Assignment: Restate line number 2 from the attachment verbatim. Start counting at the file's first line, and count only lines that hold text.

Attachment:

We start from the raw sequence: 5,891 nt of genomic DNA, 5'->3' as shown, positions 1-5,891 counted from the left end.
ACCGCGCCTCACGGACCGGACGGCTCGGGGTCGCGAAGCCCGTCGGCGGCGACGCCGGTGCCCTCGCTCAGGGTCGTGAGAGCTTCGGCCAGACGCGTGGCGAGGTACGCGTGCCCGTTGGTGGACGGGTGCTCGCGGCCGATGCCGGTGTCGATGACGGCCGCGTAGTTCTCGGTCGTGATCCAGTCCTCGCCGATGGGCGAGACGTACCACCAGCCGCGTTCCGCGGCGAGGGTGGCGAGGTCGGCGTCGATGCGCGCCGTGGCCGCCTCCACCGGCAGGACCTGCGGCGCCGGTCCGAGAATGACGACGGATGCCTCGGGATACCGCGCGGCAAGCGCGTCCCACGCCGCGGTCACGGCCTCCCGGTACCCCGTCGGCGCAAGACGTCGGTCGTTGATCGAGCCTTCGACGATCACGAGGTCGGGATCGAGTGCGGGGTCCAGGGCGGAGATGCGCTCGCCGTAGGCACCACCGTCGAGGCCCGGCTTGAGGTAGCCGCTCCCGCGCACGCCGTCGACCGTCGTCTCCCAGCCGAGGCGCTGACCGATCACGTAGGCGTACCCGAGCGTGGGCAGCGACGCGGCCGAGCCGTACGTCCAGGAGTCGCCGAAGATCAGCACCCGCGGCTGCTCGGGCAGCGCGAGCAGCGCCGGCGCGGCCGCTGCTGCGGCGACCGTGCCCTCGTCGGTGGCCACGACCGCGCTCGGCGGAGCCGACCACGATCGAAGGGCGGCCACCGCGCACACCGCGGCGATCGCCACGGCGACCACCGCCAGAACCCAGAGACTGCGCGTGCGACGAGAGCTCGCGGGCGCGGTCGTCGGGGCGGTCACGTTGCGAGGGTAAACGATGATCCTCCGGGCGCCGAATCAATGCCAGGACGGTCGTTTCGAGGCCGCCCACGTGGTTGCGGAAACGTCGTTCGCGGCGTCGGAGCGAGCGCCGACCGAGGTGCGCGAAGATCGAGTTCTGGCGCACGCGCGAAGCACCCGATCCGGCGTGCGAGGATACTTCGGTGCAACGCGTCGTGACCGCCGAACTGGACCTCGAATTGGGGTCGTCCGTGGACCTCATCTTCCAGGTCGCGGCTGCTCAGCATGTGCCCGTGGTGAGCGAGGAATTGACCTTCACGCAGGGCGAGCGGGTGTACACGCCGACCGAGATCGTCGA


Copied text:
ACCGCGCCTCACGGACCGGACGGCTCGGGGTCGCGAAGCCCGTCGGCGGCGACGCCGGTGCCCTCGCTCAGGGTCGTGAGAGCTTCGGCCAGACGCGTGGCGAGGTACGCGTGCCCGTTGGTGGACGGGTGCTCGCGGCCGATGCCGGTGTCGATGACGGCCGCGTAGTTCTCGGTCGTGATCCAGTCCTCGCCGATGGGCGAGACGTACCACCAGCCGCGTTCCGCGGCGAGGGTGGCGAGGTCGGCGTCGATGCGCGCCGTGGCCGCCTCCACCGGCAGGACCTGCGGCGCCGGTCCGAGAATGACGACGGATGCCTCGGGATACCGCGCGGCAAGCGCGTCCCACGCCGCGGTCACGGCCTCCCGGTACCCCGTCGGCGCAAGACGTCGGTCGTTGATCGAGCCTTCGACGATCACGAGGTCGGGATCGAGTGCGGGGTCCAGGGCGGAGATGCGCTCGCCGTAGGCACCACCGTCGAGGCCCGGCTTGAGGTAGCCGCTCCCGCGCACGCCGTCGACCGTCGTCTCCCAGCCGAGGCGCTGACCGATCACGTAGGCGTACCCGAGCGTGGGCAGCGACGCGGCCGAGCCGTACGTCCAGGAGTCGCCGAAGATCAGCACCCGCGGCTGCTCGGGCAGCGCGAGCAGCGCCGGCGCGGCCGCTGCTGCGGCGACCGTGCCCTCGTCGGTGGCCACGACCGCGCTCGGCGGAGCCGACCACGATCGAAGGGCGGCCACCGCGCACACCGCGGCGATCGCCACGGCGACCACCGCCAGAACCCAGAGACTGCGCGTGCGACGAGAGCTCGCGGGCGCGGTCGTCGGGGCGGTCACGTTGCGAGGGTAAACGATGATCCTCCGGGCGCCGAATCAATGCCAGGACGGTCGTTTCGAGGCCGCCCACGTGGTTGCGGAAACGTCGTTCGCGGCGTCGGAGCGAGCGCCGACCGAGGTGCGCGAAGATCGAGTTCTGGCGCACGCGCGAAGCACCCGATCCGGCGTGCGAGGATACTTCGGTGCAACGCGTCGTGACCGCCGAACTGGACCTCGAATTGGGGTCGTCCGTGGACCTCATCTTCCAGGTCGCGGCTGCTCAGCATGTGCCCGTGGTGAGCGAGGAATTGACCTTCACGCAGGGCGAGCGGGTGTACACGCCGACCGAGATCGTCGA